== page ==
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Title: Texts reading texts, sacred and secular : two postmodern perspectives
Author: Jack, A. M.
Awarding Body: University of Edinburgh
Current Institution: University of Edinburgh
Date of Award: 1996
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The language, themes and imagery of the Bible have been read and re-written in texts across time. In the Revelation of John, the Hebrew Bible echoes and is re-invented just as, in James Hogg's The Private Memoirs and Confessions of a Justified Sinner (1824), many explicit and implicit readings and interpretations of the Bible are offered. In this thesis, these readings of the Bible, and the ways in which Revelation and Hogg's Confessions have themselves been read, are considered from two postmodern perspectives. The validity of reading the Bible as literature is defended in the Introduction to the thesis by demonstrations that many of the problems which might prevent such a reading, such as the multiplicity of available manuscripts and the undefined role of the author/editor, also have to be overcome by those working in the field of literary studies. In the following chapters I suggest that postmodern ideas of marginalisation and deconstruction offer new contexts in which to read both Revelation and Hogg's Confessions. In Part 1 of the thesis (Chapters 2 and 3), I argue that readings of the Confessions which are sensitive to the "ex-centricities" of the text enable new readings of Revelation from the same perspective. In Part 2 (Chapters 4 and 5), I suggest that readings of Revelation from the perspective of deconstruction open up new possibilities for readings of the Confessions. Chapter 2 argues that Hogg's understanding of the Bible and its interpretations may be regarded as marginal in a postmodern sense. Readings of the Bible offered in the Confessions, and in other examples of Hogg's work, demonstrate this "ex-centricity". When, in Chapter 3, Revelation is read in a way which highlights its marginalised status within society, its readings of the Hebrew Bible take on new significance. Both texts are shown to offer readings which are subversive and sceptical of the claims of the dominant master narratives of their time. The insights of postmodernism illuminate these previously silenced "ex-centricities". In Part 2 of the thesis, various modern readings of Revelation and the Confessions are discussed, and their inadequacies are demonstrated from the perceptive of deconstruction. In Chapter 4, a reading of Revelation from the perspective of the "abyss" makes possible a reading of the Confessions in which Robert's assumed culpability is questioned and Gil-Martin's role is redeemed. When the burden of explanation of every ambiguity in the novel is lifted, the horror of the text stands without any natural and supernatural explanation, and is placed within the locus of everyday experience. A new reading of Revelation is offered in Chapter 5 which foregrounds the nightmarish aspects of the text, and re-considers the conflicting roles assigned to the Christ character. When Revelation is read as a nightmare, the text is robbed of its status as scripture. When the text's apparent message about the necessity of choosing God over Satan is deconstructed, the boundary between the lost and the saved is blurred.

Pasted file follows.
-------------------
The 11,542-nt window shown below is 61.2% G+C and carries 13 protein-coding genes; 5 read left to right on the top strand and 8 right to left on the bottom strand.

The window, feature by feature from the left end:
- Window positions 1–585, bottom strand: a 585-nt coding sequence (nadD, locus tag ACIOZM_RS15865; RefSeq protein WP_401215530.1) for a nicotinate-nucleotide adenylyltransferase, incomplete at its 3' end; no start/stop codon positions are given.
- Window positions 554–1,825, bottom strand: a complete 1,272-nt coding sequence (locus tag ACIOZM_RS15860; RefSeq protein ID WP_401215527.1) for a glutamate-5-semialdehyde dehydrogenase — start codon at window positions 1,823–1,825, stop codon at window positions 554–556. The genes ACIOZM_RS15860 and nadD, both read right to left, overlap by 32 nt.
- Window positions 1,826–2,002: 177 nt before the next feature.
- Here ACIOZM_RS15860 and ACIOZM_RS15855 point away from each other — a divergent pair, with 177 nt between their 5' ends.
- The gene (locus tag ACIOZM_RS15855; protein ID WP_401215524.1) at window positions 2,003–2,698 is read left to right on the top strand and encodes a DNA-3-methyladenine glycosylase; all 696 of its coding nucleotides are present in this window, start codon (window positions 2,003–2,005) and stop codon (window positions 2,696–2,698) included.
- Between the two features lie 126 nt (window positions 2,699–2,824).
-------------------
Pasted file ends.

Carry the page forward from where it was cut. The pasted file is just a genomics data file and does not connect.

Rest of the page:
Supervisor: Not available Sponsor: Not available
Qualification Name: Thesis (Ph.D.) Qualification Level: Doctoral
EThOS ID:  DOI: Not available